To begin with, recall that ethics is the branch of philosophy that analyzes and defends concepts of value and thereby seeks to determine right and wrong. Different sets of ethical standards or frameworks determine in general which actions are right or wrong. This is actually just one branch of the study of ethics, called normative ethics.
What we learn about right and wrong in normative ethics can then be used to make decisions about the morality of specific actions in the world. This is called applied ethics.
These two branches are closely related since they both think about the morality of action, just on two different levels: at the general level and the specific level. Another branch of ethics asks how we can talk about right and wrong in the first place, even before we get started analyzing actions. Investigating the source and possibility of value judgments (such as right and wrong, good and bad, etc.) is the job of metaethics.
The final branch of ethics to be discussed departs from the previous ones, which all make it their job to determine the truth about values or how we are to properly use them. Instead, this branch just asks what attitudes and opinions people happen to have about value. This is called descriptive ethics.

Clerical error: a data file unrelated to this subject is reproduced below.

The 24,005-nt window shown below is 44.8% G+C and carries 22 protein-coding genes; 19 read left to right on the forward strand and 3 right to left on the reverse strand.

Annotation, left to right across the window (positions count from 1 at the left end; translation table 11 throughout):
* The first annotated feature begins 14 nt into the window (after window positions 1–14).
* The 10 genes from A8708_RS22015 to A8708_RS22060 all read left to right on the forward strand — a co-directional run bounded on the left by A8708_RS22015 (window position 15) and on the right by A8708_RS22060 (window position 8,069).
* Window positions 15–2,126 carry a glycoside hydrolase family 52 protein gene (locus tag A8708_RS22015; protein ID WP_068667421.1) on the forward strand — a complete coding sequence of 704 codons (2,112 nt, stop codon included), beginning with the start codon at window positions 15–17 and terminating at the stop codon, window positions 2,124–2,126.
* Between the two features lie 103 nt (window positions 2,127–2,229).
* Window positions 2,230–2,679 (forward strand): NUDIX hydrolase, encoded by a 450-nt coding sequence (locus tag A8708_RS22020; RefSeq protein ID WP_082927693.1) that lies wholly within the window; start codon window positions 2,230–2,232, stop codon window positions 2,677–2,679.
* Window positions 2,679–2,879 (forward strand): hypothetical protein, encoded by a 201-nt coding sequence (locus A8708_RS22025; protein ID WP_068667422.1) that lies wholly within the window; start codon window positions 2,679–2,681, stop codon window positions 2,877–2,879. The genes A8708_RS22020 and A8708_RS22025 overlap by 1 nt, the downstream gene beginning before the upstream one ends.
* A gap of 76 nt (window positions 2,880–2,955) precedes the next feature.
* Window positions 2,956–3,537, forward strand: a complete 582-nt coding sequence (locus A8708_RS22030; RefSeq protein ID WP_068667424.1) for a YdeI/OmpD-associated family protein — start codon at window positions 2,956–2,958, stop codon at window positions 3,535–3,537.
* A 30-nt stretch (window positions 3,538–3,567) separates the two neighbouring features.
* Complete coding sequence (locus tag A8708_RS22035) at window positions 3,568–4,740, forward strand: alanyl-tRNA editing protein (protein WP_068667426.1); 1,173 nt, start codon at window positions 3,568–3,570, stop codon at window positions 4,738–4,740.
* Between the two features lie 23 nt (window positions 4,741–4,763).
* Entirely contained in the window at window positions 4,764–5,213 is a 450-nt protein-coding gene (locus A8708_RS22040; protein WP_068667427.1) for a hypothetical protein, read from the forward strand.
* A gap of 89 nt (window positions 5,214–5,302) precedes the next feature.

Now that you have the different branches of ethics in view, consider the following questions and how they relate to the specific branch of ethics.
|NORMATIVE ETHICS||APPLIED ETHICS|
Is it right to take a human life?
Is it morally acceptable to lie?
Should torture be allowed?
Should doctors assist with suicide?
Should I give insincere compliments?
Should the military use any means to get information?
|RELATION TO BRANCH||These questions come under normative ethics because they ask which kinds of actions are right or wrong.||These questions come under applied ethics because they ask about the morality of specific actions in the world.|
Are there moral truths?
If there are, can we know what these truths are?
Are moral judgements just a matter of taste?
Do most people think war is morally justified?
What ethical views do Americans have of abortion?
When did equality become a popular ethical ideal?
|RELATION TO BRANCH||These questions come under metaethics because they ask about the sources and nature of values.||These questions come under descriptive ethics because they ask what people actually think or believe about value.|
As you can see, the branch an ethical question will come under depends on the kind of thing the question is investigating.
These different branches of ethics can be brought to bear on the same situation.
There are many questions that could be addressed in this situation, but here are some examples from each branch of ethics.
The branch of ethics that uses normative ethical theories to evaluate and prescribe actions in specific situations and contexts
The branch of ethics that analyzes people's beliefs about value
The branch of ethics that analyzes the nature of value-based discourse
The branch of ethics that analyzes which actions are right and wrong